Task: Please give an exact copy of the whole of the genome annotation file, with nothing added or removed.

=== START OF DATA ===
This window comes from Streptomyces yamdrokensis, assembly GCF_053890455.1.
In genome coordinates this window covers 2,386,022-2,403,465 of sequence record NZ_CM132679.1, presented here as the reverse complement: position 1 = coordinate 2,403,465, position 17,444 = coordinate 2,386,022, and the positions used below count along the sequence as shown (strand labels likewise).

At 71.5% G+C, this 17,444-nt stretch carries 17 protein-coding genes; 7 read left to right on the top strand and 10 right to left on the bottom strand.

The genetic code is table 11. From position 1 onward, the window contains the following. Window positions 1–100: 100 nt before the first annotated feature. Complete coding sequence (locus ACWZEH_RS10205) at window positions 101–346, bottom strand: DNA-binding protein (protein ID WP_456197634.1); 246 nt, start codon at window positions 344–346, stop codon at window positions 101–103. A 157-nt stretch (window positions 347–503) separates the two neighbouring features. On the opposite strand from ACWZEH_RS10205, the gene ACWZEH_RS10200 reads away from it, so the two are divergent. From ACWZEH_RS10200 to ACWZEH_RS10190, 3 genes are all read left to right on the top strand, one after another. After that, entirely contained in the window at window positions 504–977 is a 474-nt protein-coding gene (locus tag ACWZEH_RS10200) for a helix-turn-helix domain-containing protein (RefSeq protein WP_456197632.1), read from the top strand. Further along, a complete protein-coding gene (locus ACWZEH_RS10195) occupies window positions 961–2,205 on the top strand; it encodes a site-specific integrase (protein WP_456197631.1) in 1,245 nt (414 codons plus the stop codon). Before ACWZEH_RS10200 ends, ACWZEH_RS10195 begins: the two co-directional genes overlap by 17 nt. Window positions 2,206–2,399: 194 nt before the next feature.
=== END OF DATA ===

This window comes from Streptomyces yamdrokensis, assembly GCF_053890455.1.
In genome coordinates this window covers 2,386,022-2,403,465 of sequence record NZ_CM132679.1, presented here as the reverse complement: position 1 = coordinate 2,403,465, position 17,444 = coordinate 2,386,022, and the positions used below count along the sequence as shown (strand labels likewise).

At 71.5% G+C, this 17,444-nt stretch carries 17 protein-coding genes; 7 read left to right on the top strand and 10 right to left on the bottom strand.

The genetic code is table 11. From position 1 onward, the window contains the following. Window positions 1–100: 100 nt before the first annotated feature. Complete coding sequence (locus ACWZEH_RS10205) at window positions 101–346, bottom strand: DNA-binding protein (protein ID WP_456197634.1); 246 nt, start codon at window positions 344–346, stop codon at window positions 101–103. A 157-nt stretch (window positions 347–503) separates the two neighbouring features. On the opposite strand from ACWZEH_RS10205, the gene ACWZEH_RS10200 reads away from it, so the two are divergent. From ACWZEH_RS10200 to ACWZEH_RS10190, 3 genes are all read left to right on the top strand, one after another. After that, entirely contained in the window at window positions 504–977 is a 474-nt protein-coding gene (locus tag ACWZEH_RS10200) for a helix-turn-helix domain-containing protein (RefSeq protein WP_456197632.1), read from the top strand. Further along, a complete protein-coding gene (locus ACWZEH_RS10195) occupies window positions 961–2,205 on the top strand; it encodes a site-specific integrase (protein WP_456197631.1) in 1,245 nt (414 codons plus the stop codon). Before ACWZEH_RS10200 ends, ACWZEH_RS10195 begins: the two co-directional genes overlap by 17 nt. Window positions 2,206–2,399: 194 nt before the next feature.